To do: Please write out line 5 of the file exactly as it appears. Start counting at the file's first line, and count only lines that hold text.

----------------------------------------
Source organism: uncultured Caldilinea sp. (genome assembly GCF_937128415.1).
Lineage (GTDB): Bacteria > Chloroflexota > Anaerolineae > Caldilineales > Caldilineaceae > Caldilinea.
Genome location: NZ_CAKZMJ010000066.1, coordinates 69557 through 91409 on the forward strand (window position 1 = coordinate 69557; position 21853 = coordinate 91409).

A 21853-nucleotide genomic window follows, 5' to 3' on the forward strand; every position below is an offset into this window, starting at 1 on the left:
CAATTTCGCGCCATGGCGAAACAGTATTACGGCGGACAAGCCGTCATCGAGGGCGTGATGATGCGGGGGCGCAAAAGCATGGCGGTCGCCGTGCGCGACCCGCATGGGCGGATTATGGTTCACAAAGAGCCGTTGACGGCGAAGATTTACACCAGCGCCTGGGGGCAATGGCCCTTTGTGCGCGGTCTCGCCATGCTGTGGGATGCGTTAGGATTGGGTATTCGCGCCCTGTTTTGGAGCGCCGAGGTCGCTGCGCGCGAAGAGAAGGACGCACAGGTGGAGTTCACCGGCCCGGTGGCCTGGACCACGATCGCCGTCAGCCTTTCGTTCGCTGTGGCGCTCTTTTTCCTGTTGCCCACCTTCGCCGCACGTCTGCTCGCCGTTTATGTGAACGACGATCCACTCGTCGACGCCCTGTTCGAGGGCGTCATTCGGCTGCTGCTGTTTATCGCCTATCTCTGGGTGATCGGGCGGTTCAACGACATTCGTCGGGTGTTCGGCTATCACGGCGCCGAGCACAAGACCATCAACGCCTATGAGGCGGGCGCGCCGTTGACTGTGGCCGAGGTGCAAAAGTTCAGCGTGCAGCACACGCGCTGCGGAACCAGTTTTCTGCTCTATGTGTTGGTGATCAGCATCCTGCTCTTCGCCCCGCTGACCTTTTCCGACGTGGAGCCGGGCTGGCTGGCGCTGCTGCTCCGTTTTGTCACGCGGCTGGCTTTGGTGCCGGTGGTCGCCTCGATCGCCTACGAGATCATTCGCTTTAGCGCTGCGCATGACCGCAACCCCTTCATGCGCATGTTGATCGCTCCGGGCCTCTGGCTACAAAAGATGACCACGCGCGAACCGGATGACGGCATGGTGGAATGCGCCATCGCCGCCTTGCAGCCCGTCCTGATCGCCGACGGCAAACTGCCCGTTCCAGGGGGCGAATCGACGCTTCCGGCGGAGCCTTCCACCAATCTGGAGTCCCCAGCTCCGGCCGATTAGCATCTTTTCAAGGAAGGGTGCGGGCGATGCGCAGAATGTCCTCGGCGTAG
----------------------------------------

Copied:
CAATTTCGCGCCATGGCGAAACAGTATTACGGCGGACAAGCCGTCATCGAGGGCGTGATGATGCGGGGGCGCAAAAGCATGGCGGTCGCCGTGCGCGACCCGCATGGGCGGATTATGGTTCACAAAGAGCCGTTGACGGCGAAGATTTACACCAGCGCCTGGGGGCAATGGCCCTTTGTGCGCGGTCTCGCCATGCTGTGGGATGCGTTAGGATTGGGTATTCGCGCCCTGTTTTGGAGCGCCGAGGTCGCTGCGCGCGAAGAGAAGGACGCACAGGTGGAGTTCACCGGCCCGGTGGCCTGGACCACGATCGCCGTCAGCCTTTCGTTCGCTGTGGCGCTCTTTTTCCTGTTGCCCACCTTCGCCGCACGTCTGCTCGCCGTTTATGTGAACGACGATCCACTCGTCGACGCCCTGTTCGAGGGCGTCATTCGGCTGCTGCTGTTTATCGCCTATCTCTGGGTGATCGGGCGGTTCAACGACATTCGTCGGGTGTTCGGCTATCACGGCGCCGAGCACAAGACCATCAACGCCTATGAGGCGGGCGCGCCGTTGACTGTGGCCGAGGTGCAAAAGTTCAGCGTGCAGCACACGCGCTGCGGAACCAGTTTTCTGCTCTATGTGTTGGTGATCAGCATCCTGCTCTTCGCCCCGCTGACCTTTTCCGACGTGGAGCCGGGCTGGCTGGCGCTGCTGCTCCGTTTTGTCACGCGGCTGGCTTTGGTGCCGGTGGTCGCCTCGATCGCCTACGAGATCATTCGCTTTAGCGCTGCGCATGACCGCAACCCCTTCATGCGCATGTTGATCGCTCCGGGCCTCTGGCTACAAAAGATGACCACGCGCGAACCGGATGACGGCATGGTGGAATGCGCCATCGCCGCCTTGCAGCCCGTCCTGATCGCCGACGGCAAACTGCCCGTTCCAGGGGGCGAATCGACGCTTCCGGCGGAGCCTTCCACCAATCTGGAGTCCCCAGCTCCGGCCGATTAGCATCTTTTCAAGGAAGGGTGCGGGCGATGCGCAGAATGTCCTCGGCGTAG